String Projects Study Finds Need for 3,000 String Teachers
Survey offers snapshot of educator shortfall in US orchestra and string programs
Despite budget issues faced by public and private school districts, there will be a demand for nearly 3,000 string teachers in the coming years, according to a newly released study by the National String Project Consortium. What’s more, some of these positions will be filled by teachers who don’t primarily play stringed instruments.
The NSPC’s claims are based on its study The Status of String and Orchestra Programs in United States Schools: A White Paper Produced by the NSPC with Support from the American String Teachers Association, which was released during February’s 2010 ASTA National Conference in Santa Clara, California.
For the study, Baylor University’s Michael Alexander, PhD, and Central Washington University’s Bret Smith, PhD, conducted an online survey of 794 string and orchestra program teachers, or 5 percent of the total population of 16,102 string teachers in the nation. Of the respondents, 39 percent expected their districts to hire an average of 1.8 positions between 2010 and 2013. Smith and Alexander calculated this expectancy against the possibility of multiple respondents from one district, and then multiplied that outcome to match the total population of string and orchestra program teachers. They concluded 2,960 teachers will be in demand during this period.
Where does this demand come from? Despite cutbacks in public funding of school programs, the report notes that string programs have been encountering a tremendous growth trend. A study in 2000 found that 18 percent of the nation’s school districts offer string programs, and the new study shows the number now stands at 29 percent. “Industry [also] tells us there’s a demand for more teachers,” Smith says. “There are more kids playing now than ever.”
Ken Dattmore, manager of the orchestral strings sales division of the Yamaha Corporation of America, says support for string programs is reflected in sales figures. “If a program fails or shuts down for whatever reason, you can almost bet that the private sector in the community is going to pick that up, and there’s going to be some community orchestra or Suzuki program that springs up, and the number of instruments that gets sold is just the same,” Dattmore says.
The new study indicates that the shortfall of string teachers is shrinking. A 2002 study published in the University of Arizona’s Journal of String Research anticipated that 5,000 string teachers would be in demand—2,000 more than anticipated in the NSPC report. However, the new report doesn’t explain the decline, and leaves string educators to speculate whether they’ve been successful at addressing the reported shortage or whether the growth trend has slowed in recent years.
The study does show that about 63 percent of those surveyed said funding for their programs had decreased.
“It’s very possible that there are more districts, but with fewer programs,” says Strings magazine publisher David Lusterman, who chairs the NSPC board of directors. “This demand for teachers might have migrated into districts that have programs, and the relative number of programs may have dropped.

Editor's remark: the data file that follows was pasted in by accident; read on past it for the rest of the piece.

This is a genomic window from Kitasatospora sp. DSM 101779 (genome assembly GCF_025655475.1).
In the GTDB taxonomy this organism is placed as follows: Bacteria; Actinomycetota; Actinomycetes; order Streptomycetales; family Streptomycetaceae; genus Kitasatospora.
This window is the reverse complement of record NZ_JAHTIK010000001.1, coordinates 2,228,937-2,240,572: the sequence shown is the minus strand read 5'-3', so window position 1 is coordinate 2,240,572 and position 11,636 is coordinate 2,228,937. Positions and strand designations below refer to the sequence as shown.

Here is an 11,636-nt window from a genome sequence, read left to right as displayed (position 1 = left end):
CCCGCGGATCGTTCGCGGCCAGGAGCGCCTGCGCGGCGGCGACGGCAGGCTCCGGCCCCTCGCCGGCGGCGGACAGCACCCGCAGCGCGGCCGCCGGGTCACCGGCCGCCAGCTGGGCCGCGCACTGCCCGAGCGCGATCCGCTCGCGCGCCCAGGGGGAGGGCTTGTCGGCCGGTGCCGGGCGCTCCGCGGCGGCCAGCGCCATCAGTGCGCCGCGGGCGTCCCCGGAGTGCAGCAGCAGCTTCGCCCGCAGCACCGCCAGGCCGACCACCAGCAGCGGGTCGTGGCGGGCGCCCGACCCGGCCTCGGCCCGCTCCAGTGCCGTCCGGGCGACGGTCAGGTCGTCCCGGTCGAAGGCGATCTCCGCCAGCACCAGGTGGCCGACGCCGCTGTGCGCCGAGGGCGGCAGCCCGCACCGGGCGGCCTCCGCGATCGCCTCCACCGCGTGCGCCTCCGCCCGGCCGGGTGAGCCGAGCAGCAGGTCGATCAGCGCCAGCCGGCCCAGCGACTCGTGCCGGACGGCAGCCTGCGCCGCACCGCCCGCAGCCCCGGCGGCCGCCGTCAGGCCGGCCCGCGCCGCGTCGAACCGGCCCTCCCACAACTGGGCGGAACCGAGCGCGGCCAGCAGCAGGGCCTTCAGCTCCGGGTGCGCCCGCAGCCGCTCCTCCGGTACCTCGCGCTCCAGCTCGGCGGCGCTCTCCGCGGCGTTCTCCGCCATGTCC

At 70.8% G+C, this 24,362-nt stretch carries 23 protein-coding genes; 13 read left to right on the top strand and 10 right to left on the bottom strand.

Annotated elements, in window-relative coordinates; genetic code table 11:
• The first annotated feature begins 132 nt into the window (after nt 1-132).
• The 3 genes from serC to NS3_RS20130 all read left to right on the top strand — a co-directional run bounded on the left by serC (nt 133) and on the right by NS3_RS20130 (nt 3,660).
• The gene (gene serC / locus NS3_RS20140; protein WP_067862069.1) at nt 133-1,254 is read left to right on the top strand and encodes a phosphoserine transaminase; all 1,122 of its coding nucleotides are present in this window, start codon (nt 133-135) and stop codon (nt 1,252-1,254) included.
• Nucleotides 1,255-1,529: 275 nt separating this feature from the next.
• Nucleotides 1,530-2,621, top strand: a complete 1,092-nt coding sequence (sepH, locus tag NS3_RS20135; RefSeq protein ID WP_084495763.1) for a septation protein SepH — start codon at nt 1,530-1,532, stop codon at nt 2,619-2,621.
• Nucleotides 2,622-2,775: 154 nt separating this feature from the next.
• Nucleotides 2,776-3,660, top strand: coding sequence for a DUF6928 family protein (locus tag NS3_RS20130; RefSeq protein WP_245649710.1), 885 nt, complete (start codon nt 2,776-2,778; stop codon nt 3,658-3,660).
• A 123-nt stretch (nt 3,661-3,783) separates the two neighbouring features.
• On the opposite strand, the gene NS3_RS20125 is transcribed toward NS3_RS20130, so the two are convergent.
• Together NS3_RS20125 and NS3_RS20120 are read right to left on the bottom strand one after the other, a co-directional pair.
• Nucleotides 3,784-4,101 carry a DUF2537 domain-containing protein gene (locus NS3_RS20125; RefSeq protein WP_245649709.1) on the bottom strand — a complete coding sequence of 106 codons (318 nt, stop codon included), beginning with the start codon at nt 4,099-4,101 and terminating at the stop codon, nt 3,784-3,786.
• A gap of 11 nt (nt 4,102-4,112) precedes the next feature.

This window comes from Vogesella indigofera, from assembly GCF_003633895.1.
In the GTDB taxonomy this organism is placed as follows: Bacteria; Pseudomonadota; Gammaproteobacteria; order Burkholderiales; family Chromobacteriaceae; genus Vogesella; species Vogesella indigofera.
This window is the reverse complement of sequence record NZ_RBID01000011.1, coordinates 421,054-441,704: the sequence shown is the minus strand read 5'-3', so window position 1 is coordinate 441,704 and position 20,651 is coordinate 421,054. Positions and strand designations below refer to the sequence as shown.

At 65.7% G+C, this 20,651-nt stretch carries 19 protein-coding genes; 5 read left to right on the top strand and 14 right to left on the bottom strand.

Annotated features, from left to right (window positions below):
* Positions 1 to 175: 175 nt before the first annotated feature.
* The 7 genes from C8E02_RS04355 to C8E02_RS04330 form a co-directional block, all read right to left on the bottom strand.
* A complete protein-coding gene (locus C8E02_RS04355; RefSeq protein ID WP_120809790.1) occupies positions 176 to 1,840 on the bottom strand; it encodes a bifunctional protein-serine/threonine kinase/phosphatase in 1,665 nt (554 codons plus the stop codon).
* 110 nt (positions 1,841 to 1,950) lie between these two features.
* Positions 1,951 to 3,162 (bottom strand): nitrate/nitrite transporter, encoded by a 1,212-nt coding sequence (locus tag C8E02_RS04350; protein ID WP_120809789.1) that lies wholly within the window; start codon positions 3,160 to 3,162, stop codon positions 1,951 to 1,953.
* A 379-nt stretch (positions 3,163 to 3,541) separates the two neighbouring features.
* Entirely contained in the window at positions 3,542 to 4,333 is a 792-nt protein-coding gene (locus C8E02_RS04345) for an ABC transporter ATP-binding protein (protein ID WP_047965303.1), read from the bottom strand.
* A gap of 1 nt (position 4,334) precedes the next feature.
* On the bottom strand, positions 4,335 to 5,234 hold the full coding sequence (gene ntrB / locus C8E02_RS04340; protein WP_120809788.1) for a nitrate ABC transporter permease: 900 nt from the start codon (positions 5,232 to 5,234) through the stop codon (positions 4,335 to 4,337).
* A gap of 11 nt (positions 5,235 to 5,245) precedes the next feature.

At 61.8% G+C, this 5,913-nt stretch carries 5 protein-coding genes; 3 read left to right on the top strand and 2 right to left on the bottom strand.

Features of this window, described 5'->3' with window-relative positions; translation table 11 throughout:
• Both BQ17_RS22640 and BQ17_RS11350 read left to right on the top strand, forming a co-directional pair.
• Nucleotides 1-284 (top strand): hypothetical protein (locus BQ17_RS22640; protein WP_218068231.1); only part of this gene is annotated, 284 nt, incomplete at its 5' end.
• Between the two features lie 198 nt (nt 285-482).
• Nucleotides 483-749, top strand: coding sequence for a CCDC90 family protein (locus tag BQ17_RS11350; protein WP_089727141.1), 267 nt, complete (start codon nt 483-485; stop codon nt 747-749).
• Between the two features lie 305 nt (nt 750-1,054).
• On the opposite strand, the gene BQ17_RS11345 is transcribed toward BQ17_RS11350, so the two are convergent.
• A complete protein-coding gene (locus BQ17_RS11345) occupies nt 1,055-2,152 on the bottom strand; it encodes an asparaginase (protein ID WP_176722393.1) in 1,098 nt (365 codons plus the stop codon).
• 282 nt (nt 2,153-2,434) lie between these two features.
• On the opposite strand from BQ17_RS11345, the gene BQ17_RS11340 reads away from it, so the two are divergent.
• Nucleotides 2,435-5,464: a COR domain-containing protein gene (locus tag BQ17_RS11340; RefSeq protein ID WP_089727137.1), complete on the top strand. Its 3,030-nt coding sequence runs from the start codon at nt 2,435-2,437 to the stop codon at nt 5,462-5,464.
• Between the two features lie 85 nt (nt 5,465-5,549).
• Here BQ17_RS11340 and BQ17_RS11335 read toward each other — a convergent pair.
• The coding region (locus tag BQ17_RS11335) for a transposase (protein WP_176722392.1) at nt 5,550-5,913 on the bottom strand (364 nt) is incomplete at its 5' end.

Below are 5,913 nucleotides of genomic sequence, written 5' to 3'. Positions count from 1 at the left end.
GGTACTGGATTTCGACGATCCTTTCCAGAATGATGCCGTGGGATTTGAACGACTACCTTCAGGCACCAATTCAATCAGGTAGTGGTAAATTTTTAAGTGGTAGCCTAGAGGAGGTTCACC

“We just don’t know.”
NSPC executive director Robert Jesselson points to ASTA and other university professors’ work in addressing the shortage and guiding and preparing more students for careers in teaching. But he also says retirement and a slowing in the attrition rate may play a role. “People in this economic climate are holding on to their jobs longer,” Jesselson says.
The survey did not ask the age of respondents, though the average number of years that respondents reported teaching was nearly 15.
Age and retirement readiness may require further study, but Smith and Alexander were able to find that many of these teachers are ill-prepared to teach strings: about 30 percent did not primarily play a stringed instrument. Of the job openings in the 2007–08 school year alone, half were filled by those who do not primarily play a stringed instrument.
Dattmore has seen even more dramatic statistics at work at a Yamaha-sponsored teacher-training clinic for string and orchestra teachers in New York. “We estimate that 60 percent of the educators in New York are not string people,” he says. “We had 40 people sign up [for the clinic] and 60 percent were not string players.”
Of 70 percent of the study respondents who primarily play stringed instruments, about 36 percent are violinists, about 13 percent are cellists, about 12 percent are violists, and about 9 percent are bassists.
The NSPC hopes to conduct similar studies during the next two years to track the need for additional trained string teachers.
“This study represents an opportunity to create this baseline understanding of what goes on in string education, and [we can] then try to track that over time and try to correlate,” Lusterman says.
The NSPC was formed in 1998 under the auspices of ASTA. It is now an independent nonprofit organization working with ASTA and other music organizations to serve string education and string development across the United States. The NSPC supports 36 university-based String Projects dedicated to increasing the number of children playing stringed instruments and addressing the critical shortage of string teachers in the United States.